Engineering and product team members from Appriss Health are taking part in a national effort to develop a standards-based communication to emergency response regarding critical COVID-19 resources such as ICU beds, ventilators and other essential equipment and treatment supplies. Last week, members of the Appriss Health team participated in the HL7 FHIR Connectathon, a three-day event consisting of several technology tracks focusing on implementation and enhancement of interoperability standards across the healthcare industry — including the secure and rapid transfer of information to support coronavirus response efforts.
Government entities like the Center for Medicare & Medicaid Services (CMS) are promoting the use of standards such as FHIR to improve the ability for healthcare information to flow more seamlessly between systems to improve patient care. The HL7 Connectathon provides a great opportunity for participating organizations to partner with diverse development teams and dive into the specifications driving simplified integration standards by participating in one of 37 potential tracks. Each track focuses on a specific use case or implementation of FHIR and SMART on FHIR.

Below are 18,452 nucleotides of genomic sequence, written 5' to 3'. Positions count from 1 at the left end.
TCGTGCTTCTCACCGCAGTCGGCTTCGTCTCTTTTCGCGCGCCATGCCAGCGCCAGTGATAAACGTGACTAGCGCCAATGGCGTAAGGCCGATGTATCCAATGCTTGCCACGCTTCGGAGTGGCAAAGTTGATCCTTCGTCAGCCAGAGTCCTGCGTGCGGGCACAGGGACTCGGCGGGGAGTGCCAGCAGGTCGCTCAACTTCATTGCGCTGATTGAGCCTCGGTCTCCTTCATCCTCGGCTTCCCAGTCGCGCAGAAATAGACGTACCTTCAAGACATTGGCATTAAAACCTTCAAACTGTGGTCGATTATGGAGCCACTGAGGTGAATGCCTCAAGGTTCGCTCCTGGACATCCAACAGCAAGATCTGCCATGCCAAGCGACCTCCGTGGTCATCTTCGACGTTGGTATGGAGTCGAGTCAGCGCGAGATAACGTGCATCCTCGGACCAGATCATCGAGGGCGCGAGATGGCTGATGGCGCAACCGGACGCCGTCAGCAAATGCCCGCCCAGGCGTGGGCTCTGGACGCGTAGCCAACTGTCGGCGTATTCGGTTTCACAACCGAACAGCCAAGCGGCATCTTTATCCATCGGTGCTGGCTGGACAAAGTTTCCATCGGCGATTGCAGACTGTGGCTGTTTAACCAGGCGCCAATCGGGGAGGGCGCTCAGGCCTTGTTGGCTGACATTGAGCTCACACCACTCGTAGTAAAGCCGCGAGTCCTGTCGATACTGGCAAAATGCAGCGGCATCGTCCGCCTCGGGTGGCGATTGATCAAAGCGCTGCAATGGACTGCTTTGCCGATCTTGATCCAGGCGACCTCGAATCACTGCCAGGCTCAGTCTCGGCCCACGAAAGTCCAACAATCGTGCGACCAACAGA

Fast Healthcare Interoperability Resources (FHIR, pronounced “fire”) is a standard describing data formats and elements (known as “resources”) and an Application Programming Interface (API) for exchanging Electronic Health Records (EHR). The standard was created by the Health Level Seven (HL7) health-care standards organization, and standards like this are designed to allow healthcare information to flow seamlessly between systems and improve interoperability. SMART on FHIR allows for the delivery of an app (such as Appriss Health’s NarxCare solution) through these standards, not just the exchange of raw data.
Our team members participated in two Connectathon tracks: Clinical Decision Support (CDS) Hooks and Situation Awareness of Novel Epidemic Response (SANER).
CDS Hooks requirements involved leveraging the specification to integrate informational cards into clinical workflow during specific event “hooks” managed by the EHR. The CDS Hooks leverage FHIR components to communicate information and provide an interface to SMART on FHIR applications at the point of care to support clinical decisions. The track included validation of several workflow hooks currently supported by the CDS Hook specification and sandbox integration with leading EHR providers.
The SANER work focused on producing a measure report leveraging FHIR components to standardize the information sent to an intermediary or consumer. The measures are quality metrics defined by the CDC and FEMA. Our team is helping to create an industry standard to enable health systems to automatically report information, using the FHIR standard, that is critical to public health emergencies, such as the number of ICU beds available and the number of ventilators available.
Appriss Health will continue to participate in future sessions of the Connectathon and work continuously to support SMART on FHIR standards for the interoperability of healthcare IT applications.